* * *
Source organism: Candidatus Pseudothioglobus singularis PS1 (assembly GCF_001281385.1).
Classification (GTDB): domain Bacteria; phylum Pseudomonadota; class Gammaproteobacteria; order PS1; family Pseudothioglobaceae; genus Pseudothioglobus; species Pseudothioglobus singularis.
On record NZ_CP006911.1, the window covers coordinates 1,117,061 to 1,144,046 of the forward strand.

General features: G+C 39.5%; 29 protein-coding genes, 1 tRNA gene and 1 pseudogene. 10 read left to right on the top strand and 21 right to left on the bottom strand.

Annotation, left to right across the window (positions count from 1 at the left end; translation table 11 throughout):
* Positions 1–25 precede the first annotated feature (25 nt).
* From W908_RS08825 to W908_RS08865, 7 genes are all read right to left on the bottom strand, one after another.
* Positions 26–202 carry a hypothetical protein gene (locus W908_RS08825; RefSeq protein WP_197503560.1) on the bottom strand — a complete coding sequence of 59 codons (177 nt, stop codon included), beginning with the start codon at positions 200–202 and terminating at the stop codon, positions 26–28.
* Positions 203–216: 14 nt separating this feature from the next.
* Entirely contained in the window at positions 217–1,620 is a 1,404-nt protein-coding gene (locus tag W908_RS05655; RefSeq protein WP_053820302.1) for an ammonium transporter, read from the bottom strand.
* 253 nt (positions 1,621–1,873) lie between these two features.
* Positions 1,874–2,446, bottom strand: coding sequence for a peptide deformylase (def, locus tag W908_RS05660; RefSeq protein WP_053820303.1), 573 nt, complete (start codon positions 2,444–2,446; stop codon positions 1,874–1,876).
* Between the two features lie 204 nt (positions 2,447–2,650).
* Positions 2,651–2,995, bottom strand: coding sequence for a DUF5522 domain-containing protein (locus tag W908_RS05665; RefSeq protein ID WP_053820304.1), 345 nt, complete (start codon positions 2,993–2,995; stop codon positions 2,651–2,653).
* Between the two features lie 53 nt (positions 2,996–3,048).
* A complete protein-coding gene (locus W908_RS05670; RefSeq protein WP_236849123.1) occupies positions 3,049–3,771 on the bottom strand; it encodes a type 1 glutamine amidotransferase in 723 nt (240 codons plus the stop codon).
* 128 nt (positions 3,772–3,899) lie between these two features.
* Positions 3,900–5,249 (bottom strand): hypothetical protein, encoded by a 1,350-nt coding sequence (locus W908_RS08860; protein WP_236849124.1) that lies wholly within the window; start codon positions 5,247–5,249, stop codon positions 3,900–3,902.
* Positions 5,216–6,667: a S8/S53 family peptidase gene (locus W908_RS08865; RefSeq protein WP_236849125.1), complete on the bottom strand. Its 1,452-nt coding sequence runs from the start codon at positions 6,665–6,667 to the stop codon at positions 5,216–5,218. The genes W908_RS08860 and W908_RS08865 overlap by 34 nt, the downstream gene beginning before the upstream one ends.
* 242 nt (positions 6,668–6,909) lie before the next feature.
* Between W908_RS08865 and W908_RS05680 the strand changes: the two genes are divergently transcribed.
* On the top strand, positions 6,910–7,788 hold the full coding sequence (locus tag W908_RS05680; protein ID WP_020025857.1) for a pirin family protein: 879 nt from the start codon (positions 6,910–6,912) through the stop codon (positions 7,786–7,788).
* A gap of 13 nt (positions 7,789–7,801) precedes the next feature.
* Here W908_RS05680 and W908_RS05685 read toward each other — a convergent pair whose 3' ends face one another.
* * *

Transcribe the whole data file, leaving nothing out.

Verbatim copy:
Source organism: Candidatus Pseudothioglobus singularis PS1 (assembly GCF_001281385.1).
Classification (GTDB): domain Bacteria; phylum Pseudomonadota; class Gammaproteobacteria; order PS1; family Pseudothioglobaceae; genus Pseudothioglobus; species Pseudothioglobus singularis.
On record NZ_CP006911.1, the window covers coordinates 1,117,061 to 1,144,046 of the forward strand.

General features: G+C 39.5%; 29 protein-coding genes, 1 tRNA gene and 1 pseudogene. 10 read left to right on the top strand and 21 right to left on the bottom strand.

Annotation, left to right across the window (positions count from 1 at the left end; translation table 11 throughout):
* Positions 1–25 precede the first annotated feature (25 nt).
* From W908_RS08825 to W908_RS08865, 7 genes are all read right to left on the bottom strand, one after another.
* Positions 26–202 carry a hypothetical protein gene (locus W908_RS08825; RefSeq protein WP_197503560.1) on the bottom strand — a complete coding sequence of 59 codons (177 nt, stop codon included), beginning with the start codon at positions 200–202 and terminating at the stop codon, positions 26–28.
* Positions 203–216: 14 nt separating this feature from the next.
* Entirely contained in the window at positions 217–1,620 is a 1,404-nt protein-coding gene (locus tag W908_RS05655; RefSeq protein WP_053820302.1) for an ammonium transporter, read from the bottom strand.
* 253 nt (positions 1,621–1,873) lie between these two features.
* Positions 1,874–2,446, bottom strand: coding sequence for a peptide deformylase (def, locus tag W908_RS05660; RefSeq protein WP_053820303.1), 573 nt, complete (start codon positions 2,444–2,446; stop codon positions 1,874–1,876).
* Between the two features lie 204 nt (positions 2,447–2,650).
* Positions 2,651–2,995, bottom strand: coding sequence for a DUF5522 domain-containing protein (locus tag W908_RS05665; RefSeq protein ID WP_053820304.1), 345 nt, complete (start codon positions 2,993–2,995; stop codon positions 2,651–2,653).
* Between the two features lie 53 nt (positions 2,996–3,048).
* A complete protein-coding gene (locus W908_RS05670; RefSeq protein WP_236849123.1) occupies positions 3,049–3,771 on the bottom strand; it encodes a type 1 glutamine amidotransferase in 723 nt (240 codons plus the stop codon).
* 128 nt (positions 3,772–3,899) lie between these two features.
* Positions 3,900–5,249 (bottom strand): hypothetical protein, encoded by a 1,350-nt coding sequence (locus W908_RS08860; protein WP_236849124.1) that lies wholly within the window; start codon positions 5,247–5,249, stop codon positions 3,900–3,902.
* Positions 5,216–6,667: a S8/S53 family peptidase gene (locus W908_RS08865; RefSeq protein WP_236849125.1), complete on the bottom strand. Its 1,452-nt coding sequence runs from the start codon at positions 6,665–6,667 to the stop codon at positions 5,216–5,218. The genes W908_RS08860 and W908_RS08865 overlap by 34 nt, the downstream gene beginning before the upstream one ends.
* 242 nt (positions 6,668–6,909) lie before the next feature.
* Between W908_RS08865 and W908_RS05680 the strand changes: the two genes are divergently transcribed.
* On the top strand, positions 6,910–7,788 hold the full coding sequence (locus tag W908_RS05680; protein ID WP_020025857.1) for a pirin family protein: 879 nt from the start codon (positions 6,910–6,912) through the stop codon (positions 7,786–7,788).
* A gap of 13 nt (positions 7,789–7,801) precedes the next feature.
* Here W908_RS05680 and W908_RS05685 read toward each other — a convergent pair whose 3' ends face one another.